SILVERSEA welcomed yesterday its first year-round ship based in Asia-Pacific, the 120-pax expedition-focused Silver Discoverer, which offers 10- to 18-day voyages to remote destinations stretching from the Russian Far East to New Zealand.
The once Clipper Odyssey was bought over by the luxury cruise line last year and officially joined the seven-strong fleet after emerging from a major refurbishment in Singapore. Silversea’s two other expedition ships, the Explorer and Galapagos, sail in other parts of the world.
Unlike Silversea’s classic ships, the smaller and more casual-style expedition vessels are catered to the adventurous traveller. Besides snorkelling and diving equipment on board, experts with backgrounds ranging from marine biology to anthropology give destination lectures and lead guests on all-inclusive shore excursions in Zodiacs and a glass-bottom boat.
Silver Discoverer is “not a conventional ship that will be in Singapore, Hong Kong and Shanghai every week”, Silversea president – Europe, Africa, Middle East & Asia-Pacific, Steve Odell, told TTG Asia e-Daily. Instead, it turns around at ports such as Broome (Australia), Bali (Indonesia), Otaru (Japan) and Nome (Alaska).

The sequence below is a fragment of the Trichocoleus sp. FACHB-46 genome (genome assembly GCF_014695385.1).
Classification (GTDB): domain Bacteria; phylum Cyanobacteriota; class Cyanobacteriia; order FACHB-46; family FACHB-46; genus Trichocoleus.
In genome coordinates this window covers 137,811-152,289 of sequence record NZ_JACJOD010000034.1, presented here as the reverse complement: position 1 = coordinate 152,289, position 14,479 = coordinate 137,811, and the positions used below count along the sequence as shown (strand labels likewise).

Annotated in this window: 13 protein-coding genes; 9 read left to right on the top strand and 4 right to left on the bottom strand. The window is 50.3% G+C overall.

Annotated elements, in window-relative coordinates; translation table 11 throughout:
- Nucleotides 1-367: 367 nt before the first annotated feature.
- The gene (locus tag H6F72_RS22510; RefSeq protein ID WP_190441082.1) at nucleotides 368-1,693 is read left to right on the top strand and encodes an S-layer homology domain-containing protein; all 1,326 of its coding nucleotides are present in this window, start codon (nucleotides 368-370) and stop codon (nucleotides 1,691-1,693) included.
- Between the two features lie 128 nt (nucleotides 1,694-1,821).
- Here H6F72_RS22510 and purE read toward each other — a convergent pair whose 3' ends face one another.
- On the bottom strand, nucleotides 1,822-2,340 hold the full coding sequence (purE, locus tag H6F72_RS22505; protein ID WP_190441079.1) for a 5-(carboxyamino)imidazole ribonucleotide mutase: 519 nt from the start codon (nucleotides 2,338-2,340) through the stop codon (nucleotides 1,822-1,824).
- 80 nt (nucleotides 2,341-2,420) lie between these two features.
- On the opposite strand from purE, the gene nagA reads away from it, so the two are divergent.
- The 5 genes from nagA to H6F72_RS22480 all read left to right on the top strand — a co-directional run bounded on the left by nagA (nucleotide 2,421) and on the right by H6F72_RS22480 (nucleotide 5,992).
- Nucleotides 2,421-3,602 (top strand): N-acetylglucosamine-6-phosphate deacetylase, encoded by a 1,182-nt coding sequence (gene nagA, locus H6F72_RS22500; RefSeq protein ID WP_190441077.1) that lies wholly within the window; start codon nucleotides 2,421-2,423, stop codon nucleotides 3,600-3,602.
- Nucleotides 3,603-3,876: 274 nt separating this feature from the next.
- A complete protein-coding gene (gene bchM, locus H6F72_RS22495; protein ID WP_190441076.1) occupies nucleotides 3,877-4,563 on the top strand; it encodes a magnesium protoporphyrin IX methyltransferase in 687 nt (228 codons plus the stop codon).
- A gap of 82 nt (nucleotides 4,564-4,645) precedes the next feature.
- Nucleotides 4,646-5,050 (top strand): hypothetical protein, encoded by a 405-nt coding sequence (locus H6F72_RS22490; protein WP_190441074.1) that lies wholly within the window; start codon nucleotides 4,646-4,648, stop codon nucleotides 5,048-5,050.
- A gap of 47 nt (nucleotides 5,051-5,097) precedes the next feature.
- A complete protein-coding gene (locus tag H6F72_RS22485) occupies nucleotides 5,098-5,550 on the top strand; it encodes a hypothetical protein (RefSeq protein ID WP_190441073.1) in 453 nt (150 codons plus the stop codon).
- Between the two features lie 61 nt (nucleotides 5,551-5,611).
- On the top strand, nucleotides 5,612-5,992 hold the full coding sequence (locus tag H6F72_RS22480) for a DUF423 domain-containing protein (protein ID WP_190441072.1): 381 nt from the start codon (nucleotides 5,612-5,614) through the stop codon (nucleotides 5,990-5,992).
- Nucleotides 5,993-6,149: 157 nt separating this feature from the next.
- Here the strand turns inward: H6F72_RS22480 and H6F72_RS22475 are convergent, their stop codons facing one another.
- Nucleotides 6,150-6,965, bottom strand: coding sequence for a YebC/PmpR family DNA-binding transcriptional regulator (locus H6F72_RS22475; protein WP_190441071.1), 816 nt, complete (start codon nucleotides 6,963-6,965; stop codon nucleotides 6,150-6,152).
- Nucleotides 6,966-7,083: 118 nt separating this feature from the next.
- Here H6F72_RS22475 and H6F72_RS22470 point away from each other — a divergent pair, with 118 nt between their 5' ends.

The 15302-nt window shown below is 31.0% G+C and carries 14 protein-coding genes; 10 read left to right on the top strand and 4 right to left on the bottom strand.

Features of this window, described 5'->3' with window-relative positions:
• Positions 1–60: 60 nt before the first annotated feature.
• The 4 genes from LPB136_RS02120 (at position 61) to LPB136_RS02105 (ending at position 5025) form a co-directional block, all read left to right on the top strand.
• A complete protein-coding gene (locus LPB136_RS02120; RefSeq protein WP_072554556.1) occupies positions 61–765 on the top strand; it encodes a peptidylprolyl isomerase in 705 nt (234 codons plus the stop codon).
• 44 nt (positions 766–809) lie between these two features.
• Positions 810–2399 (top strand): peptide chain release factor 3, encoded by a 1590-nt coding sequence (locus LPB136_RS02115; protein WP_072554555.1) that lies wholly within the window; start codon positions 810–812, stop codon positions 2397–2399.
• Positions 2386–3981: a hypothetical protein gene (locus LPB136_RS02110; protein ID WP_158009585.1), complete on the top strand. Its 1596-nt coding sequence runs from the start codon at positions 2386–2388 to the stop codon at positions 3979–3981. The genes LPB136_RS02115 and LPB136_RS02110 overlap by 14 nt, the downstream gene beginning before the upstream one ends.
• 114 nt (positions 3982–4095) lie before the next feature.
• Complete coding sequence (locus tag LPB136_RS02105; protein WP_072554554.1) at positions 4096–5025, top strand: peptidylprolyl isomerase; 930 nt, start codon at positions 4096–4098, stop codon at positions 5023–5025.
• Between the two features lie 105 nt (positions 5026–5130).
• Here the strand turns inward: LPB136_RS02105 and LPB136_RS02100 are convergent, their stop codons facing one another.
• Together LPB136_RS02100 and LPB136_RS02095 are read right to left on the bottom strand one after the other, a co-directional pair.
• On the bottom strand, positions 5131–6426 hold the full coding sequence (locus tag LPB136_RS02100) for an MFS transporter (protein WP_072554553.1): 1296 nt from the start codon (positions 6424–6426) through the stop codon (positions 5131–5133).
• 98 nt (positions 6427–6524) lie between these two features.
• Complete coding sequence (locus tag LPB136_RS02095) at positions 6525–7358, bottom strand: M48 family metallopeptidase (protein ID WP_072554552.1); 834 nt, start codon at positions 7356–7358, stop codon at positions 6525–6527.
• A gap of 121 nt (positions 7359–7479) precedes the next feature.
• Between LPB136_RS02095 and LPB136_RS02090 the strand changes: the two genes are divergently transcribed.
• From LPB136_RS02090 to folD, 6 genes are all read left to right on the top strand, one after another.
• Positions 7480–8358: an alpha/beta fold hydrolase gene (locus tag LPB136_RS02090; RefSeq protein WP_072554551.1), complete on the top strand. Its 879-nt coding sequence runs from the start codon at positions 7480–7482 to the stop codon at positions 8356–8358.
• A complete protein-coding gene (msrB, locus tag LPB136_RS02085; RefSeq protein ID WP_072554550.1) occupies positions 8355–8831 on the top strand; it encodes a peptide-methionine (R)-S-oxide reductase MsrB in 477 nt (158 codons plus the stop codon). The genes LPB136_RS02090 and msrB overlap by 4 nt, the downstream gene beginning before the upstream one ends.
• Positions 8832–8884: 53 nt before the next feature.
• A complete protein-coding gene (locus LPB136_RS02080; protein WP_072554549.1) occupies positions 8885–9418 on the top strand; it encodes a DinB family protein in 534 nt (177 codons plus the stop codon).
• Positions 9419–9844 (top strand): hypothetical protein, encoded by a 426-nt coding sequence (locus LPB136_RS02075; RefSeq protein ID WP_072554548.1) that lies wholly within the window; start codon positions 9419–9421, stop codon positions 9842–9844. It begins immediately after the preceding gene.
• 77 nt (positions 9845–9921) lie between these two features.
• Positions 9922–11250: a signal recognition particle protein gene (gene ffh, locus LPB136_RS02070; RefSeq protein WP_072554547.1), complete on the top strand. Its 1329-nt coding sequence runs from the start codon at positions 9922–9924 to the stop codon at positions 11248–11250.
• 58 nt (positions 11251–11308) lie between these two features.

Explaining the concept, Silversea director – expedition planning and strategic development, Conrad Combrink, said: “Silversea Expeditions is not a cruise company. We’re an expedition operator offering a luxury experience onboard. That’s a big difference…Cruise companies don’t necessarily understand expeditions.”
Beginning with a voyage to Australia’s Kimberley region in April, Silver Discoverer will later take travellers to the rainforests of Borneo and villages of Sulawesi. From South-east Asia, it will sail to Kamchatka Peninsula in search of brown bears and geysers, and move down to Micronesia for beaches and tribal cultures. The ship rounds off the year in the Sub-Antarctic islands, home to several species of albatrosses and penguins.
Odell said the Kimberley season has sold out, with customers mainly coming from Australia. However, there is still “work to be done” for Russia and the Far East bookings, he revealed.
Most of the demand is coming from Europe, North America and Australia, as the inhibiting factor in Asia is the length of cruise, explained Odell, adding that shorter itineraries would be introduced in the next season.
Royal Cruise Express Taiwan general manager, David Lynn, added that other concerns were limited flight access to these exotic destinations and a lack of awareness of what they have to offer.
In contrast, Silversea’s Antarctica cruises are very popular with Asian customers, Odell observed, with the market contributing about 20 per cent of passengers on such itineraries. In terms of overall business on all cruises, Asia’s share is still only five per cent.